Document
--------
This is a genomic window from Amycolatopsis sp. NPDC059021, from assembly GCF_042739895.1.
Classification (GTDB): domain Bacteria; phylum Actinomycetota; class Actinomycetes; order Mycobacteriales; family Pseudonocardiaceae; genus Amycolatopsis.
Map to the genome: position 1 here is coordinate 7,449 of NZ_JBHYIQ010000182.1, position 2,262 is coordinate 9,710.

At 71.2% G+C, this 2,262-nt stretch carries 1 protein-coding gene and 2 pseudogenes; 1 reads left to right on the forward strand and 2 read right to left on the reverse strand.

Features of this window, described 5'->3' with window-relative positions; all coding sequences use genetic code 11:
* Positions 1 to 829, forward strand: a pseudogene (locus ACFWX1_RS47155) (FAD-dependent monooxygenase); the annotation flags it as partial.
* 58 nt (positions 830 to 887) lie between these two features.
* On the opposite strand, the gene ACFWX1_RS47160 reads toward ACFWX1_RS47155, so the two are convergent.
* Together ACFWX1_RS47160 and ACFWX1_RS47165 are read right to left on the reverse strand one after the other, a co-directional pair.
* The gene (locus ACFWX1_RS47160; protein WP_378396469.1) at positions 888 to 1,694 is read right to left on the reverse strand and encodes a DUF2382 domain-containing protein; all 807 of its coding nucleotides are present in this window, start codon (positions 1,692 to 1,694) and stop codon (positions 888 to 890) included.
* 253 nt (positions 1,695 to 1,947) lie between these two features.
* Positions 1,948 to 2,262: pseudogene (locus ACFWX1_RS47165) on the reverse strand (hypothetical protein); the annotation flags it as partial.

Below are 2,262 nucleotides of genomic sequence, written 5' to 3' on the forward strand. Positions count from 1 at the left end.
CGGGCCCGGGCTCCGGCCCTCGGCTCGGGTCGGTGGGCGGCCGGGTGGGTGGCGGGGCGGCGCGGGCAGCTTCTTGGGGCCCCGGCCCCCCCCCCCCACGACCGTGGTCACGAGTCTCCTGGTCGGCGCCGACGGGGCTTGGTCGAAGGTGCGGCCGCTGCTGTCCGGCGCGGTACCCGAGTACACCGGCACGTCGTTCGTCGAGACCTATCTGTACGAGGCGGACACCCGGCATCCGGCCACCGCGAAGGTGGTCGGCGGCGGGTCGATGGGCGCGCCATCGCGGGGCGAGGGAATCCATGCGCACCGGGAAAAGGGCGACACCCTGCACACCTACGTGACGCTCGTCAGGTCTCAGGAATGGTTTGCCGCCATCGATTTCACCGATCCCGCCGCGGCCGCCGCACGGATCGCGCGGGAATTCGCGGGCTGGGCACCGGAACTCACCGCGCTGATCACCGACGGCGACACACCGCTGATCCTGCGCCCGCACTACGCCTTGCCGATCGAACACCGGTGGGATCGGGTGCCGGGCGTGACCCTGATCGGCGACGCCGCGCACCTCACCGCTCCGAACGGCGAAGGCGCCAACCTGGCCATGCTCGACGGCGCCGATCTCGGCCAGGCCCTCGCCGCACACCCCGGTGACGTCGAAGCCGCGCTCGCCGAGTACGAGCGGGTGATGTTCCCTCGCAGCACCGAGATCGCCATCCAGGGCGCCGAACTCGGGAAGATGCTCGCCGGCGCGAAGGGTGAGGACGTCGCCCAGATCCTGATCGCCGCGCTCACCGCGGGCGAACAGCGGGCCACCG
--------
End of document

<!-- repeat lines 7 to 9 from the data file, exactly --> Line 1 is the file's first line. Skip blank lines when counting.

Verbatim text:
* 58 nt (positions 830 to 887) lie between these two features.
* On the opposite strand, the gene ACFWX1_RS47160 reads toward ACFWX1_RS47155, so the two are convergent.
* Together ACFWX1_RS47160 and ACFWX1_RS47165 are read right to left on the reverse strand one after the other, a co-directional pair.